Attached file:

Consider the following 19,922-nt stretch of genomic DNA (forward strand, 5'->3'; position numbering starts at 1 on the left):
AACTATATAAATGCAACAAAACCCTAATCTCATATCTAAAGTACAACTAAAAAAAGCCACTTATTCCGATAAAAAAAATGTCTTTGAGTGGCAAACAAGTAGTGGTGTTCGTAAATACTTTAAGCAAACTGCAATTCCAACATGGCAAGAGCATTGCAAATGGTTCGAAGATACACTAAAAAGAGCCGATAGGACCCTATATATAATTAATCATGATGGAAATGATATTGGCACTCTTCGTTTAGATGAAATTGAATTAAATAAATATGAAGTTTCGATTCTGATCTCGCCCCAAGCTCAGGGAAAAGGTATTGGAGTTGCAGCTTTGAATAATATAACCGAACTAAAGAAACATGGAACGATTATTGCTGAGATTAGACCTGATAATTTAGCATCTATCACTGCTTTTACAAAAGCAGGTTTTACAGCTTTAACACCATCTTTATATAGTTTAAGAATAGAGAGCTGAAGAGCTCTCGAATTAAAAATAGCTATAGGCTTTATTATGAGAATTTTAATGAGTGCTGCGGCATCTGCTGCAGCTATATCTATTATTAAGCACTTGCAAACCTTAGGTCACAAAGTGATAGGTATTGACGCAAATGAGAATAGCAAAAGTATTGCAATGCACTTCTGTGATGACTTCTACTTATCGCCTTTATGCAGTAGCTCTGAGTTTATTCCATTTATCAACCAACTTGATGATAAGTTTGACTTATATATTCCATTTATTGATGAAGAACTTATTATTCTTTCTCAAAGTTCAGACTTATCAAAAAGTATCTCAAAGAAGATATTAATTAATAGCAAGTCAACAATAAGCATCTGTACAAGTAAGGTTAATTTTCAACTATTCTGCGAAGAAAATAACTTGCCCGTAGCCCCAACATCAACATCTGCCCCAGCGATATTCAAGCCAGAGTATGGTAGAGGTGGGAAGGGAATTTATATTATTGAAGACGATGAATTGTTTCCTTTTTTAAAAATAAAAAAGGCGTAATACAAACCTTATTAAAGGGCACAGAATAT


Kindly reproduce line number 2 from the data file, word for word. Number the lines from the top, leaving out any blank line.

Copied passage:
AACTATATAAATGCAACAAAACCCTAATCTCATATCTAAAGTACAACTAAAAAAAGCCACTTATTCCGATAAAAAAAATGTCTTTGAGTGGCAAACAAGTAGTGGTGTTCGTAAATACTTTAAGCAAACTGCAATTCCAACATGGCAAGAGCATTGCAAATGGTTCGAAGATACACTAAAAAGAGCCGATAGGACCCTATATATAATTAATCATGATGGAAATGATATTGGCACTCTTCGTTTAGATGAAATTGAATTAAATAAATATGAAGTTTCGATTCTGATCTCGCCCCAAGCTCAGGGAAAAGGTATTGGAGTTGCAGCTTTGAATAATATAACCGAACTAAAGAAACATGGAACGATTATTGCTGAGATTAGACCTGATAATTTAGCATCTATCACTGCTTTTACAAAAGCAGGTTTTACAGCTTTAACACCATCTTTATATAGTTTAAGAATAGAGAGCTGAAGAGCTCTCGAATTAAAAATAGCTATAGGCTTTATTATGAGAATTTTAATGAGTGCTGCGGCATCTGCTGCAGCTATATCTATTATTAAGCACTTGCAAACCTTAGGTCACAAAGTGATAGGTATTGACGCAAATGAGAATAGCAAAAGTATTGCAATGCACTTCTGTGATGACTTCTACTTATCGCCTTTATGCAGTAGCTCTGAGTTTATTCCATTTATCAACCAACTTGATGATAAGTTTGACTTATATATTCCATTTATTGATGAAGAACTTATTATTCTTTCTCAAAGTTCAGACTTATCAAAAAGTATCTCAAAGAAGATATTAATTAATAGCAAGTCAACAATAAGCATCTGTACAAGTAAGGTTAATTTTCAACTATTCTGCGAAGAAAATAACTTGCCCGTAGCCCCAACATCAACATCTGCCCCAGCGATATTCAAGCCAGAGTATGGTAGAGGTGGGAAGGGAATTTATATTATTGAAGACGATGAATTGTTTCCTTTTTTAAAAATAAAAAAGGCGTAATACAAACCTTATTAAAGGGCACAGAATAT